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Official asks U.S. chief justice to block Virginia gay marriages

By Lawrence Hurley

WASHINGTON (Reuters) - A county clerk in Virginia on Thursday asked U.S. Chief Justice John Roberts to block an appeals court ruling that would allow gay marriages to go ahead for the first time in the state next week.

Lawyers for Michele McQuigg, Prince William County clerk of court, said they filed an emergency stay application at the U.S. Supreme Court seeking to prevent an appeals court ruling that struck down the state's ban on gay marriage from going into effect.

The 4th U.S. Circuit Court of Appeals in Richmond, Virginia, invalidated the ban in a ruling issued on July 28. The court said on Thursday that the ruling would go into effect on Aug. 21 if the Supreme Court does not intervene.

Roberts, who has the responsibility of handling emergency applications from the Richmond-based appeals court, can either act on the application himself or refer the matter to the Supreme Court as a whole.

The state's Democratic attorney general, Mark Herring, who backs gay marriage, and opponents of same-sex marriage have already said they would like the U.S. Supreme Court to ultimately decide the case.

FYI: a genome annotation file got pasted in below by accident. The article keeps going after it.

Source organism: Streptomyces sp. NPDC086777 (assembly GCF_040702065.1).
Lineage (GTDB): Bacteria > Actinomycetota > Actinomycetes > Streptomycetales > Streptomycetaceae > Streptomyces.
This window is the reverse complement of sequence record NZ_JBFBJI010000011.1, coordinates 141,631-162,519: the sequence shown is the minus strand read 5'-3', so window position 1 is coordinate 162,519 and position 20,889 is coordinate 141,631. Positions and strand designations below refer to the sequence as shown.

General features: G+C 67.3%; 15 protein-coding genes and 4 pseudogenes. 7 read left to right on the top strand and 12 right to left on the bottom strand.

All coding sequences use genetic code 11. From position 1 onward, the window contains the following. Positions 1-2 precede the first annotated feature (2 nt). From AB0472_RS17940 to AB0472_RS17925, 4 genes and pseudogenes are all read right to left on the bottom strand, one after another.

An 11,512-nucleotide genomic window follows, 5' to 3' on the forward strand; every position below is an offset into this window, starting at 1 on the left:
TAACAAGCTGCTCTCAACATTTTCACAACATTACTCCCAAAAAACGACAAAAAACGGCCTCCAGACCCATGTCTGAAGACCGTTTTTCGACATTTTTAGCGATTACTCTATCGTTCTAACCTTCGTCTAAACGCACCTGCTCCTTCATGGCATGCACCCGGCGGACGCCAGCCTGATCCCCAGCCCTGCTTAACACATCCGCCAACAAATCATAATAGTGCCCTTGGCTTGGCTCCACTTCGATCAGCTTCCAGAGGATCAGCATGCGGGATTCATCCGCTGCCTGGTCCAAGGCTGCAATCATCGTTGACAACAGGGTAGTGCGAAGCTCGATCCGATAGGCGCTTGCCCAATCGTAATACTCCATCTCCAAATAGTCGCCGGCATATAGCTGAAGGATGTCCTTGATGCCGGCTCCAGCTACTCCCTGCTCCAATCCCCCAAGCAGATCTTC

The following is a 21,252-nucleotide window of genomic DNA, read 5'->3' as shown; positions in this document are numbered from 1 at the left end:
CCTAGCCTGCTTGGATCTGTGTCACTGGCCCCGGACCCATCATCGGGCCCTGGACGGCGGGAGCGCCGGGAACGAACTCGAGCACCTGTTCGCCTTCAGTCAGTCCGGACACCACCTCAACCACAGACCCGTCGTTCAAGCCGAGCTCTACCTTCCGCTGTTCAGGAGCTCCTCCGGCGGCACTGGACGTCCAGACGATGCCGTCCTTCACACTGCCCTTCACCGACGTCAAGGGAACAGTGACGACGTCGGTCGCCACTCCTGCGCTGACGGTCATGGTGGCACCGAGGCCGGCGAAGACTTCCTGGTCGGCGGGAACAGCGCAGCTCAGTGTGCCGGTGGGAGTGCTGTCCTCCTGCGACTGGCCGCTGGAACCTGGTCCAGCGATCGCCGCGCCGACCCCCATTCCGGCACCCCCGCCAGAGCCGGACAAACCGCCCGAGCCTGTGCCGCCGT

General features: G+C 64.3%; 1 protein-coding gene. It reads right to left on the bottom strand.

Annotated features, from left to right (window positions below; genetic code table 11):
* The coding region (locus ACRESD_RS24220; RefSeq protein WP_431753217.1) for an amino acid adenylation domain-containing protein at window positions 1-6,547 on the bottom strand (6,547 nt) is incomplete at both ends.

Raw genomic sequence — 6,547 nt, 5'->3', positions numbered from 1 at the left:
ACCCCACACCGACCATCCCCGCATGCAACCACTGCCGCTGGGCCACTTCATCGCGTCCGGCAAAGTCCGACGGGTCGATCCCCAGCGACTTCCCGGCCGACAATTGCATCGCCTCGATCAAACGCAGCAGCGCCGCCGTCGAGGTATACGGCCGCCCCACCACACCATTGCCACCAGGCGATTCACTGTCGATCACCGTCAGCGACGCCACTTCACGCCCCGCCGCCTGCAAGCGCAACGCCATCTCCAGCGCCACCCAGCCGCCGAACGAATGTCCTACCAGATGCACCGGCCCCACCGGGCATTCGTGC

In a case concerning a similar ruling in Utah that struck down the ban in that state, the Supreme Court ultimately blocked the ruling pending further appeals.

Without a stay of the Virginia ruling, the status of gay men and women who get married in the state would be unclear if the Supreme Court ultimately were to uphold the state's ban.

The Supreme Court is expected to take at least one gay marriage case in the coming term, which begins in October and ends in June.

Since the June 2013 ruling in the case United States v. Windsor striking down a federal law defining marriage as between one man and one woman, nearly 30 federal and state courts have ruled against same-sex marriage bans at the state level. Only one court in the past 14 months has ruled in favor of a state ban.

Nineteen of the 50 U.S. states and the District of Columbia allow same-sex marriage.

(Reporting by Lawrence Hurley; Editing by Mohammad Zargham)

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